White Supremacist Richard Spencer Is a Fan of Israel's Nation-State Law

As debate continues over Israel’s contentious “nation-state” law passed last week, the legislation has found a surprising supporter among America’s white supremacists.

Richard Spencer, one of the more recognizable faces of the so-called alt-right movement in the U.S., tweeted his support for the new bill, Haaretz reported. Critics have branded the law racist and cited it as evidence of Israeli apartheid policies.

“I have great admiration for Israel’s nation-state law,” Spencer wrote. “Jews are, once again, at the vanguard, rethinking politics and sovereignty for the future, showing a path forward for Europeans,” he argued. Spencer was born in Boston, but claims to have mostly English and German ancestry. He believes this makes him a European, though he has previously been stopped from entering the continent.

The passing of the nation-state law last week drew widespread criticism. The law asserted that “the right to national self-determination in Israel is unique to the Jewish people,” and supported “the development of Jewish settlement as a national value" that the government will "encourage and promote.”

The legislation also relegated Arabic from an official language to one of “special status,” codified Jerusalem as Israel’s “united” capital and defined the country as the “historic homeland of the Jewish people.”

The progressive Israel Democracy Institute think tank said the nation-state law ran contrary to Israel’s declaration of independence, in which its founders committed to development “for the benefit of all its inhabitants,” establishment of “complete equality of social and political rights to all its inhabitants irrespective of religion, race or sex,” and its adherence to “the principles of the Charter of the United Nations.”

RTS100ND Richard Spencer speaks to the media at the Conservative Political Action Conference in National Harbor, Maryland, on February 23, 2017. REUTERS/Joshua Roberts

But Spencer says this reading “is simply wrong.” He argued, “The liberal media's critique of the nation-state law as ‘undemocratic’ reveals their own mendaciousness. When they say ‘democratic,’ they don't actually mean rule by the people; they mean a liberal, multicultural social order.”

There are 1.8 million Arabs in Israel—around 20 percent of the country’s population. Spencer appears to have dismissed their opinion in the same way as Prime Minister Benjamin Netanyahu, who said, “The majority also has rights and the majority decides.” Though Netanyahu promised to protect minority rights, he also proudly stated that the bill will “ensure our state’s Jewish character for generations to come.”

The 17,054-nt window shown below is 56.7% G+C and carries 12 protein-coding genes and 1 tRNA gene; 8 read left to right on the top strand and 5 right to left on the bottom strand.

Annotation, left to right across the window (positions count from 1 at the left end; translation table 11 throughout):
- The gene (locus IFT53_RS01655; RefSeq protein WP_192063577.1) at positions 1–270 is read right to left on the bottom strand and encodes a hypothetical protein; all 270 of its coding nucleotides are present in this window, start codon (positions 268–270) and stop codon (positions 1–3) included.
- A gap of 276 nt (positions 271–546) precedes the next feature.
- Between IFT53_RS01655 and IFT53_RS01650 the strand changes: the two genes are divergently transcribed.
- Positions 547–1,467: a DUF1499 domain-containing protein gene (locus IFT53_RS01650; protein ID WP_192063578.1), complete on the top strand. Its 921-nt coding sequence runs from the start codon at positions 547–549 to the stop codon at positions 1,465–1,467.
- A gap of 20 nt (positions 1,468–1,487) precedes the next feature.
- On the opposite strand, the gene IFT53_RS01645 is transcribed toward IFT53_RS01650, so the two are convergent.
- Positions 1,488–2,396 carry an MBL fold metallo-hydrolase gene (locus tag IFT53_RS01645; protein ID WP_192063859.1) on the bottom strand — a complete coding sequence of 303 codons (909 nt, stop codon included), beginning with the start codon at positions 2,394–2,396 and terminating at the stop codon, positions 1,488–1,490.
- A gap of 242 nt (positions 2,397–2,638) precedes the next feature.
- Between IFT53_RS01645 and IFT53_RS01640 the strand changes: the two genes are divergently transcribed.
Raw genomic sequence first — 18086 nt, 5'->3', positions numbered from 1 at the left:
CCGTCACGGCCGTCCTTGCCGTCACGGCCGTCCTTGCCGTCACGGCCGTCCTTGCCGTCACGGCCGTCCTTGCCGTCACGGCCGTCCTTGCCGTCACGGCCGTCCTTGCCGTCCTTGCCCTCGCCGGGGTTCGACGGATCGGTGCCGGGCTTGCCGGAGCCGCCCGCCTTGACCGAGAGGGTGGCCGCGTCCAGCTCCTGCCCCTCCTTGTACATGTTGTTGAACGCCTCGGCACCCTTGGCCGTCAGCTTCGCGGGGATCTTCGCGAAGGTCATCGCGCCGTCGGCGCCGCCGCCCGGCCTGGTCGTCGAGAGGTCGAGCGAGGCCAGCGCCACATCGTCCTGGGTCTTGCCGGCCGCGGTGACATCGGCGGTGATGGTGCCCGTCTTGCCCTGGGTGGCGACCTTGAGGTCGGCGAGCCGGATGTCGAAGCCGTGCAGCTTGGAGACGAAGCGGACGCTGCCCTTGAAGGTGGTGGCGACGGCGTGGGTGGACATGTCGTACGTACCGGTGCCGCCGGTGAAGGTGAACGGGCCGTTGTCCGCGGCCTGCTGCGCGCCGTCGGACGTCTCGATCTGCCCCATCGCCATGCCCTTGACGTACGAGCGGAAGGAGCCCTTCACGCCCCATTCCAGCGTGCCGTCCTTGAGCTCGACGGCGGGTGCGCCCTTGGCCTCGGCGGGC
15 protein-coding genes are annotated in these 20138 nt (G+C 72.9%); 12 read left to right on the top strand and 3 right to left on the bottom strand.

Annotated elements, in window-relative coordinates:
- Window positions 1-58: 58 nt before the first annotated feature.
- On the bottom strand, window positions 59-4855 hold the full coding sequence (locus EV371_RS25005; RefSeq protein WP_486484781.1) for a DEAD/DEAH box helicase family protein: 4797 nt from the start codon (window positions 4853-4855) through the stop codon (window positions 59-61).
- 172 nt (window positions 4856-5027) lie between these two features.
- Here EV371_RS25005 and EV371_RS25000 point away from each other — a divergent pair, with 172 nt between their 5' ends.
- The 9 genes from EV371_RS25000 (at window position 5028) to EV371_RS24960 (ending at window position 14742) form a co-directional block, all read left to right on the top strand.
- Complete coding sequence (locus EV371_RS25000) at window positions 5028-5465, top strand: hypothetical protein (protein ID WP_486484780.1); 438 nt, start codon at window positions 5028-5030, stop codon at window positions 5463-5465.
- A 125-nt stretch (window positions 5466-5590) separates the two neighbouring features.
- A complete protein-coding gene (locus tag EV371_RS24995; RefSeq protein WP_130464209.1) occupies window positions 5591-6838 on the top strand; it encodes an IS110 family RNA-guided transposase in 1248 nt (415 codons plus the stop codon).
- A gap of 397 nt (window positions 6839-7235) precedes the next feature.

Spencer claims to be a “white Zionist” and has voiced his support for a Jewish homeland. Last year, he told Israeli news network Channel 2 that he wants to establish a white homeland “just like you [Jews] want a secure homeland in Israel.”

GettyImages-830755846 White nationalist Richard Spencer and his supporters clash with Virginia police at the Unite the Right rally on August 12, 2017 in Charlottesville, Virginia. Chip Somodevilla/Getty Images

This apparent support for Jews abroad runs contrary to his anti-Semitic behavior in the U.S. At the infamous “Unite the Right” rally in Charlottesville, Virginia, last year, Spencer led his white nationalist comrades in chants of “Jews will not replace us.” When questioned about the songs by Channel 2, Spencer said the marchers were referring to Jews in what he called “the establishment.” He defined this as as “Ivy League-educated people who really determine policy,” in which Jews are “vastly overrepresented.” Spencer believes “white people are being dispossessed from this country” by this group.

When President Donald Trump won the 2016 presidential election, Spencer gave a celebratory speech in which he shouted, “Hail Trump. Hail our people,” and then, “Hail victory,” an English translation of the Nazi “Sieg Heil” salute. Later at the same event, Spencer described the mainstream media as the “Lügenpresse,” a German word meaning “lying press” that was extensively used by Nazi propagandists to dismiss unfavorable coverage.